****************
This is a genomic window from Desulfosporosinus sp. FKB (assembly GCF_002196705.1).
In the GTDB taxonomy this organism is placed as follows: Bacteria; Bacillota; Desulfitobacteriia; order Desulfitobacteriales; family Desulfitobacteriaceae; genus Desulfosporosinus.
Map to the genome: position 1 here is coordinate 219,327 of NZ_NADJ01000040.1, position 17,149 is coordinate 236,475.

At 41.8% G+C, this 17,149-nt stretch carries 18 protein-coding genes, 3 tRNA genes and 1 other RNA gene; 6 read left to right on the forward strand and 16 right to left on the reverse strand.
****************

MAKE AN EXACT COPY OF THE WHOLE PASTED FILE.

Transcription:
This is a genomic window from Desulfosporosinus sp. FKB (assembly GCF_002196705.1).
In the GTDB taxonomy this organism is placed as follows: Bacteria; Bacillota; Desulfitobacteriia; order Desulfitobacteriales; family Desulfitobacteriaceae; genus Desulfosporosinus.
Map to the genome: position 1 here is coordinate 219,327 of NZ_NADJ01000040.1, position 17,149 is coordinate 236,475.

At 41.8% G+C, this 17,149-nt stretch carries 18 protein-coding genes, 3 tRNA genes and 1 other RNA gene; 6 read left to right on the forward strand and 16 right to left on the reverse strand.